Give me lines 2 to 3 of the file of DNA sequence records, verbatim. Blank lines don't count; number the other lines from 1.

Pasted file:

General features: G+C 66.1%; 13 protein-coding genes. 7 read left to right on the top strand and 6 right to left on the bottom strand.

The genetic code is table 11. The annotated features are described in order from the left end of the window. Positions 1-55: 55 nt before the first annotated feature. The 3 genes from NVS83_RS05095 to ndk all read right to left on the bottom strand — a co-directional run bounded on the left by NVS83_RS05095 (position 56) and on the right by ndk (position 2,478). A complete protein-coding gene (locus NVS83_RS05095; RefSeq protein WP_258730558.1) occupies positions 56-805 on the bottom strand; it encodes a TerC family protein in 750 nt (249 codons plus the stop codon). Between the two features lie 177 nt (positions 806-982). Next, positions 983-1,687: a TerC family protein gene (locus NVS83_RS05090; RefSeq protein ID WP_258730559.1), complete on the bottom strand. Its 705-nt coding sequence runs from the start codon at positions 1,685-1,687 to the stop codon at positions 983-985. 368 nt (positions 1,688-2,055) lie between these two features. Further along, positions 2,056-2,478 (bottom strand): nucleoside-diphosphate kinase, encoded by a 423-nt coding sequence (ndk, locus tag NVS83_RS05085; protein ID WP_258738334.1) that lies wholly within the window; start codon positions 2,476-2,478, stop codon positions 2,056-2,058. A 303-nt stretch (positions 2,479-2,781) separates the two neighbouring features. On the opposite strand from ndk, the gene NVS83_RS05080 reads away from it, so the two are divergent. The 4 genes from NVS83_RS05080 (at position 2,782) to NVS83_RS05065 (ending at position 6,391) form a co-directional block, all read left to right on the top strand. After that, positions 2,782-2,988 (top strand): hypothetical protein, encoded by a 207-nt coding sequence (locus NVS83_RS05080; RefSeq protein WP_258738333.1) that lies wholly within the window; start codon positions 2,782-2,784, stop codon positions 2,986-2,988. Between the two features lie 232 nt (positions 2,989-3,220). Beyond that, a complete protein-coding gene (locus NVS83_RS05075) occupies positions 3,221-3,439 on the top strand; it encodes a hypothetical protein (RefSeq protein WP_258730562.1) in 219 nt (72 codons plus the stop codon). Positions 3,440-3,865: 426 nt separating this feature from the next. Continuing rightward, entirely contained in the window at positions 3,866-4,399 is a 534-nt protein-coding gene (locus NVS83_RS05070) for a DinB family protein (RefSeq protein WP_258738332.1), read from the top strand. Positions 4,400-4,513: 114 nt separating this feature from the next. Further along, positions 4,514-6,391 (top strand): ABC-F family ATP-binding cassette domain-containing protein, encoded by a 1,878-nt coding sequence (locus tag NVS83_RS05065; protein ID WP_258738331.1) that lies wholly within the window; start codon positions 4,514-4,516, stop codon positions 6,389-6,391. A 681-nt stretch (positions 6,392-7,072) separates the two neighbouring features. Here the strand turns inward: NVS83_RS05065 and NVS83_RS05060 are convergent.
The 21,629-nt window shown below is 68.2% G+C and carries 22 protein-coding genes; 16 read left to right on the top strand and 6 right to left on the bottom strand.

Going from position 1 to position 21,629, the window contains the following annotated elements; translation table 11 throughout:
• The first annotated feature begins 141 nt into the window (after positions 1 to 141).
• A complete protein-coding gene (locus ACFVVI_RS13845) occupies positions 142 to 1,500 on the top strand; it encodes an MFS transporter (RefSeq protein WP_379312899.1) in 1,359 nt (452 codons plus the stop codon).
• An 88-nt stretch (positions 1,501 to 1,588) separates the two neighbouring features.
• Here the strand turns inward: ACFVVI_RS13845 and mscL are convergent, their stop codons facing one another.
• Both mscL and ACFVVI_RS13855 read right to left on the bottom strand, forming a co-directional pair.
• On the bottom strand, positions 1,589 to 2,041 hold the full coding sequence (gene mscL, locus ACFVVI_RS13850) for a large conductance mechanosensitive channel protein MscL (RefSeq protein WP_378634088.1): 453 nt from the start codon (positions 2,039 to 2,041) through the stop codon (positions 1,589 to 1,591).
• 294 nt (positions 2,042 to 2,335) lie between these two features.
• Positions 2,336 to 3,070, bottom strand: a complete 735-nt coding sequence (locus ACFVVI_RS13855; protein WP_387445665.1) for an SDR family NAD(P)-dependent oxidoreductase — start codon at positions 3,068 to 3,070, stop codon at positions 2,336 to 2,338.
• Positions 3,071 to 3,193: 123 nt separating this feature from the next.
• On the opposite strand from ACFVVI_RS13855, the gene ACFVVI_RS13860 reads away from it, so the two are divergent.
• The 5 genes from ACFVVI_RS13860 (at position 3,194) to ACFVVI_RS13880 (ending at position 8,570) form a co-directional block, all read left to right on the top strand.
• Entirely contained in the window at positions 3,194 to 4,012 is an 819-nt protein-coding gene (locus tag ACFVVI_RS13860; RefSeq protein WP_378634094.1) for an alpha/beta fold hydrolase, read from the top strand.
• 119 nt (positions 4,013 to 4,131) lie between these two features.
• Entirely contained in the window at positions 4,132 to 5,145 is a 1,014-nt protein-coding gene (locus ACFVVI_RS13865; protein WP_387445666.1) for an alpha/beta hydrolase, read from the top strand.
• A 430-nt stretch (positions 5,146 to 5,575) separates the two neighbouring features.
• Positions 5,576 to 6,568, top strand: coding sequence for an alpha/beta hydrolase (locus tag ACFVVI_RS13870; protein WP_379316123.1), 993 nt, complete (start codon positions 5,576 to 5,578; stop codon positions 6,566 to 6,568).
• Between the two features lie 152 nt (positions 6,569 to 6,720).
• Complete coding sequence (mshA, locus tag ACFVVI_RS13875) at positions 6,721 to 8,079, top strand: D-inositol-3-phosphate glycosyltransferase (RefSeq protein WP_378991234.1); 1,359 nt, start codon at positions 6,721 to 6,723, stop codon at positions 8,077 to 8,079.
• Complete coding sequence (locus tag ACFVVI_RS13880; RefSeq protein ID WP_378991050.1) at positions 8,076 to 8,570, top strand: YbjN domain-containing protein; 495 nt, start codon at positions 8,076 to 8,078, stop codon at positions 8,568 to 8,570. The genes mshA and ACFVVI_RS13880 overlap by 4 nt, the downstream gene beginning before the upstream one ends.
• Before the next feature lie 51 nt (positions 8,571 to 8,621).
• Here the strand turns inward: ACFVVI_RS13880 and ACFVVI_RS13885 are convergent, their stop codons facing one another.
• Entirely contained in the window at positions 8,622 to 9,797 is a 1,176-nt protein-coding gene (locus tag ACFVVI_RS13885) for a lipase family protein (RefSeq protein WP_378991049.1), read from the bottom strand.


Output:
The genetic code is table 11. The annotated features are described in order from the left end of the window. Positions 1-55: 55 nt before the first annotated feature. The 3 genes from NVS83_RS05095 to ndk all read right to left on the bottom strand — a co-directional run bounded on the left by NVS83_RS05095 (position 56) and on the right by ndk (position 2,478). A complete protein-coding gene (locus NVS83_RS05095; RefSeq protein WP_258730558.1) occupies positions 56-805 on the bottom strand; it encodes a TerC family protein in 750 nt (249 codons plus the stop codon). Between the two features lie 177 nt (positions 806-982). Next, positions 983-1,687: a TerC family protein gene (locus NVS83_RS05090; RefSeq protein ID WP_258730559.1), complete on the bottom strand. Its 705-nt coding sequence runs from the start codon at positions 1,685-1,687 to the stop codon at positions 983-985. 368 nt (positions 1,688-2,055) lie between these two features. Further along, positions 2,056-2,478 (bottom strand): nucleoside-diphosphate kinase, encoded by a 423-nt coding sequence (ndk, locus tag NVS83_RS05085; protein ID WP_258738334.1) that lies wholly within the window; start codon positions 2,476-2,478, stop codon positions 2,056-2,058. A 303-nt stretch (positions 2,479-2,781) separates the two neighbouring features. On the opposite strand from ndk, the gene NVS83_RS05080 reads away from it, so the two are divergent. The 4 genes from NVS83_RS05080 (at position 2,782) to NVS83_RS05065 (ending at position 6,391) form a co-directional block, all read left to right on the top strand. After that, positions 2,782-2,988 (top strand): hypothetical protein, encoded by a 207-nt coding sequence (locus NVS83_RS05080; RefSeq protein WP_258738333.1) that lies wholly within the window; start codon positions 2,782-2,784, stop codon positions 2,986-2,988. Between the two features lie 232 nt (positions 2,989-3,220). Beyond that, a complete protein-coding gene (locus NVS83_RS05075) occupies positions 3,221-3,439 on the top strand; it encodes a hypothetical protein (RefSeq protein WP_258730562.1) in 219 nt (72 codons plus the stop codon). Positions 3,440-3,865: 426 nt separating this feature from the next. Continuing rightward, entirely contained in the window at positions 3,866-4,399 is a 534-nt protein-coding gene (locus NVS83_RS05070) for a DinB family protein (RefSeq protein WP_258738332.1), read from the top strand. Positions 4,400-4,513: 114 nt separating this feature from the next. Further along, positions 4,514-6,391 (top strand): ABC-F family ATP-binding cassette domain-containing protein, encoded by a 1,878-nt coding sequence (locus tag NVS83_RS05065; protein ID WP_258738331.1) that lies wholly within the window; start codon positions 4,514-4,516, stop codon positions 6,389-6,391. A 681-nt stretch (positions 6,392-7,072) separates the two neighbouring features. Here the strand turns inward: NVS83_RS05065 and NVS83_RS05060 are convergent.
The 21,629-nt window shown below is 68.2% G+C and carries 22 protein-coding genes; 16 read left to right on the top strand and 6 right to left on the bottom strand.